After missed deadline, White House to outline defense cuts by Friday
After missing last week’s deadline to produce plans on how it would implement deep, automatic across-the-board cuts to defense spending early next year, the White House now says it will produce the report by Friday.
The Office of Management and Budget owed a report to Congress last Thursday on the effects of the budget restrictions known as “sequestration,” which hawks have warned would be devastating to national defense. But President Obama missed the deadline as he prepared to deliver his acceptance speech at the Democratic National Convention in Charlotte, N.C.
The White House has blown off several budget deadlines and having the defense cuts outlined during the convention would have marred the Democratic narrative on the final day of the convention.
More broadly, the White House also scoffed at the way a new book from Bob Woodward depicts President Obama’s as providing weak leadership during last year’s debt-ceiling crisis that contributed to the failure to forge a grand bargain between the two parties.
The president’s leadership during last summer’s negotiations was “significant,” White House spokesman Jay Carney told reporters during Monday’s briefing, and reflected a “sincere and deliberate” effort to compromise.
After months of negotiations one-on-one with Speaker John Boehner, Mr. Obama and Mr. Boehner developed a good working relationship that led him to believe Republican leaders were “willing to compromise” at different points during the debt talks.
“Unfortunately, throughout the process … every time [compromise] became a possibility, House Republicans walked away,” Mr. Carney said.
“The president fought hard for a grand bargain … At the end, the speaker looked over his shoulder and found there was no one behind him,” he continued.
But Mr. Boehner’s office pointed the finger at the president, who they said “lost his courage” when it got down to crunch time in the negotiations.
“The [Woodward] book confirms previous reporting about how the speaker, majority leader, and the president had a framework of a deal on tax and entitlement reform, and then the president moved the goalposts and lost his courage,” Boehner spokesman Kevin Smith said in a statement. “Presidents have a responsibility to lead, and this president has failed the test of leadership when it comes to creating jobs and addressing our debt crisis.”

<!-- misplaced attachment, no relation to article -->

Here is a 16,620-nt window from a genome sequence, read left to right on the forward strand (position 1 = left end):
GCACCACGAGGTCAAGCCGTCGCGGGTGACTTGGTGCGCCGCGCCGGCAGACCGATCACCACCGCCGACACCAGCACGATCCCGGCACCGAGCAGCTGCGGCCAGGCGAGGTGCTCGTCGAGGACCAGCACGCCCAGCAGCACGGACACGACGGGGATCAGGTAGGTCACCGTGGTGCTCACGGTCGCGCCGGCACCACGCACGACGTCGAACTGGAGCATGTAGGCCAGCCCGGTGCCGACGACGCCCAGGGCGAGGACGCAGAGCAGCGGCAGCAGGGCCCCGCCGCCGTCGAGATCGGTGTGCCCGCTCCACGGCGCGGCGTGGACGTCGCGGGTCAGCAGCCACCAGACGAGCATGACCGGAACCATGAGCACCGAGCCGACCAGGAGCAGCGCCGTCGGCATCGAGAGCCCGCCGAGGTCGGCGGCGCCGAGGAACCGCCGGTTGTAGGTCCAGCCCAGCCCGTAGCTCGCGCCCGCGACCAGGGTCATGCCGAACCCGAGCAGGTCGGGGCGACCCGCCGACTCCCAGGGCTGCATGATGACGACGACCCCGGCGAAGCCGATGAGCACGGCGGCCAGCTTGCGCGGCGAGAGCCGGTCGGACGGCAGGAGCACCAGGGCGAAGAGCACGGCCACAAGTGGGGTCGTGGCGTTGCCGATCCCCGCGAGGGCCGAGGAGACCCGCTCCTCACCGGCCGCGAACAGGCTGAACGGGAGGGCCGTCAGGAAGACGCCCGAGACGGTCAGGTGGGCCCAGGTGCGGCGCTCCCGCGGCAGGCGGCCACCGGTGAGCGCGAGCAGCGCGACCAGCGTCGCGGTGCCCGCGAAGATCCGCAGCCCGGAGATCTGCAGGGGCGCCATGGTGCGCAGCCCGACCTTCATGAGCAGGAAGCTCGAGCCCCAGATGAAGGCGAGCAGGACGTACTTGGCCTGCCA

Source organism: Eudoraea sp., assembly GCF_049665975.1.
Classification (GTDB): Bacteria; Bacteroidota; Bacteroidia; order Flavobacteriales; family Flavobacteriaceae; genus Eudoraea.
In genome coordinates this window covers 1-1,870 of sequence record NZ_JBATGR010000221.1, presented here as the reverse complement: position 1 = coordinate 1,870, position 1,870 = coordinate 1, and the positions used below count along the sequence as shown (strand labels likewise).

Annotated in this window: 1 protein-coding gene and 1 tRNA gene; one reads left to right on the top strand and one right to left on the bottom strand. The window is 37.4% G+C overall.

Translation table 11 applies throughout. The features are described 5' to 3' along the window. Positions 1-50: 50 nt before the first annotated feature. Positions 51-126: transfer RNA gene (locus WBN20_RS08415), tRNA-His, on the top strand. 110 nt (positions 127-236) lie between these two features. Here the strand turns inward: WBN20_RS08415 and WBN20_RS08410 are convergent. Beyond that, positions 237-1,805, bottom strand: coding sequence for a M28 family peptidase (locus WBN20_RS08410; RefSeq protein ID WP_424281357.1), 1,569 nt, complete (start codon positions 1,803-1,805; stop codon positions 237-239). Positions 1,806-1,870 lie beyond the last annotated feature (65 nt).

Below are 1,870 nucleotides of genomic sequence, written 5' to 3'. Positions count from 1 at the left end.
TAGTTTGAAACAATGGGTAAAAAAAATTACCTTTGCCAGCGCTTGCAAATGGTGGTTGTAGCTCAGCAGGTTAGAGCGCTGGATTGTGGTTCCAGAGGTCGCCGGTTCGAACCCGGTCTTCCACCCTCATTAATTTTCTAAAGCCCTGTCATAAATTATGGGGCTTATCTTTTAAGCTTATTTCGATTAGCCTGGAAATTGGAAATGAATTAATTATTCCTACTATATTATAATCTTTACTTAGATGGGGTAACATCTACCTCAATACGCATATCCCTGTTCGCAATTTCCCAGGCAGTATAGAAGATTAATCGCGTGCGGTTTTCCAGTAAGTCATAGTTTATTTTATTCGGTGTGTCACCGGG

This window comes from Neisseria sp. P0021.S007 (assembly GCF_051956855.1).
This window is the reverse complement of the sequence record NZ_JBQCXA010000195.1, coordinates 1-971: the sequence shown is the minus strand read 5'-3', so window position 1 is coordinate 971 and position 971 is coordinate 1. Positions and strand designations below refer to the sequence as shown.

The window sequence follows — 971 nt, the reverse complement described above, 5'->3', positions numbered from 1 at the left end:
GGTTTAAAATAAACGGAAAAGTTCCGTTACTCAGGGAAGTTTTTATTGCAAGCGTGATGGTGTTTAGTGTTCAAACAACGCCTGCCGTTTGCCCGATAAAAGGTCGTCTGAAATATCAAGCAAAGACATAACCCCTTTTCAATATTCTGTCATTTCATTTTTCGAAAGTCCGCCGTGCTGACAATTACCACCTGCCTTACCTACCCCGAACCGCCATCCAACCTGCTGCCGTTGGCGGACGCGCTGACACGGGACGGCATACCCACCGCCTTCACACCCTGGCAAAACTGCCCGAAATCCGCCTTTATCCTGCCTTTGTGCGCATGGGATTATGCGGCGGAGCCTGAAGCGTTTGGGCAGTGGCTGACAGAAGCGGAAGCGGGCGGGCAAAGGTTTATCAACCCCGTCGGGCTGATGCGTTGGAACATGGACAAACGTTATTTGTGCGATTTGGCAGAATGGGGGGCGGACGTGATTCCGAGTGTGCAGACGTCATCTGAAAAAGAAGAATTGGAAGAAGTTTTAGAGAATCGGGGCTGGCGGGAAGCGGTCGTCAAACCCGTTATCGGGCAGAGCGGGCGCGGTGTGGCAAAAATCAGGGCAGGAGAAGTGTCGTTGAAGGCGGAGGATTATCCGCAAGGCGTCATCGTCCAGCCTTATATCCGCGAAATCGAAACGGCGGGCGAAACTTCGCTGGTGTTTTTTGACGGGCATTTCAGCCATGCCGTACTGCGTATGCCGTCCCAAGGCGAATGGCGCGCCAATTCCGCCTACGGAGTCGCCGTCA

Mr. Woodward’s book, “The Price of Politics,” spares neither side in its criticism, providing detail about both sides’ intransigence as the United States hovered on the edge of a debt default and the country’s credit was eventually downgraded for the first time in history.
But the book is particularly harsh on Mr. Obama’s record, concluding that the president’s aloof tendencies and failure to forge deep relationships with members of Congress contributed to his inability to “work his will” on Congress and push through a deal.
Mr. Carney flatly rejected the notion that Mr. Obama didn’t have the social connections or the clout in Congress to hold sway in the final negotiations, noting that President Clinton and former Speaker Newt Gingrich, Republican from Georgia, weren’t fast friends when they agreed to balance the budget in the late 1990s.
“The issue here is not whether Speaker Boehner and the president get along — because they do,” he said.”What is required here is the willingness to accept the simple proposition that in our system of government when we have Republicans — largely in control of Congress … and Democrats here at the White House and the Senate, you can’t get everything you want. You can’t stand on your maximalist position and just hold your breath.”
© Copyright 2013 The Washington Times, LLC. Click here for reprint permission.